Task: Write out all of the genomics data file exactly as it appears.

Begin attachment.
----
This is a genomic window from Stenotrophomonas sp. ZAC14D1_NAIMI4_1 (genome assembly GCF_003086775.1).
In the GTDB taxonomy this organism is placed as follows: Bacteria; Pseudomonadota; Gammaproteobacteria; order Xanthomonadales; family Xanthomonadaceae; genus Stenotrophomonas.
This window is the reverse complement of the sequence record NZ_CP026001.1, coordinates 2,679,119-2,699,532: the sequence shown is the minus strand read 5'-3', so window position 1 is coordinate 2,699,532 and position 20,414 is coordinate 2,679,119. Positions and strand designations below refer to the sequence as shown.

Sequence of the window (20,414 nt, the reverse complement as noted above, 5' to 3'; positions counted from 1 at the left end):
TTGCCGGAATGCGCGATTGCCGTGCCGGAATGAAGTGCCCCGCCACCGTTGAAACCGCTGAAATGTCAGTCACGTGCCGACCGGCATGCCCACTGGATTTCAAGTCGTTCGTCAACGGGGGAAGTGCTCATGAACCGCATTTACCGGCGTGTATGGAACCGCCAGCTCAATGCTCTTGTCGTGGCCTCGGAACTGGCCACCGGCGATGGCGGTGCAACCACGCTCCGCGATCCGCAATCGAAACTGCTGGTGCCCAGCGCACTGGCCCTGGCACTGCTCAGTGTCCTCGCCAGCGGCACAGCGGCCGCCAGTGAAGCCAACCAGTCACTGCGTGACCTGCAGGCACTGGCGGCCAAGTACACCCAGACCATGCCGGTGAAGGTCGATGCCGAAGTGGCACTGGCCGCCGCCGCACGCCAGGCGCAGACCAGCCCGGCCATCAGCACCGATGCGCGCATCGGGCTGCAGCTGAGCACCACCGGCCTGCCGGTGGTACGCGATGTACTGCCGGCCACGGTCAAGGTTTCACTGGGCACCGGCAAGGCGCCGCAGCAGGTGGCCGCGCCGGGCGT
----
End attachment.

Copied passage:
This is a genomic window from Stenotrophomonas sp. ZAC14D1_NAIMI4_1 (genome assembly GCF_003086775.1).
In the GTDB taxonomy this organism is placed as follows: Bacteria; Pseudomonadota; Gammaproteobacteria; order Xanthomonadales; family Xanthomonadaceae; genus Stenotrophomonas.
This window is the reverse complement of the sequence record NZ_CP026001.1, coordinates 2,679,119-2,699,532: the sequence shown is the minus strand read 5'-3', so window position 1 is coordinate 2,699,532 and position 20,414 is coordinate 2,679,119. Positions and strand designations below refer to the sequence as shown.

Sequence of the window (20,414 nt, the reverse complement as noted above, 5' to 3'; positions counted from 1 at the left end):
TTGCCGGAATGCGCGATTGCCGTGCCGGAATGAAGTGCCCCGCCACCGTTGAAACCGCTGAAATGTCAGTCACGTGCCGACCGGCATGCCCACTGGATTTCAAGTCGTTCGTCAACGGGGGAAGTGCTCATGAACCGCATTTACCGGCGTGTATGGAACCGCCAGCTCAATGCTCTTGTCGTGGCCTCGGAACTGGCCACCGGCGATGGCGGTGCAACCACGCTCCGCGATCCGCAATCGAAACTGCTGGTGCCCAGCGCACTGGCCCTGGCACTGCTCAGTGTCCTCGCCAGCGGCACAGCGGCCGCCAGTGAAGCCAACCAGTCACTGCGTGACCTGCAGGCACTGGCGGCCAAGTACACCCAGACCATGCCGGTGAAGGTCGATGCCGAAGTGGCACTGGCCGCCGCCGCACGCCAGGCGCAGACCAGCCCGGCCATCAGCACCGATGCGCGCATCGGGCTGCAGCTGAGCACCACCGGCCTGCCGGTGGTACGCGATGTACTGCCGGCCACGGTCAAGGTTTCACTGGGCACCGGCAAGGCGCCGCAGCAGGTGGCCGCGCCGGGCGT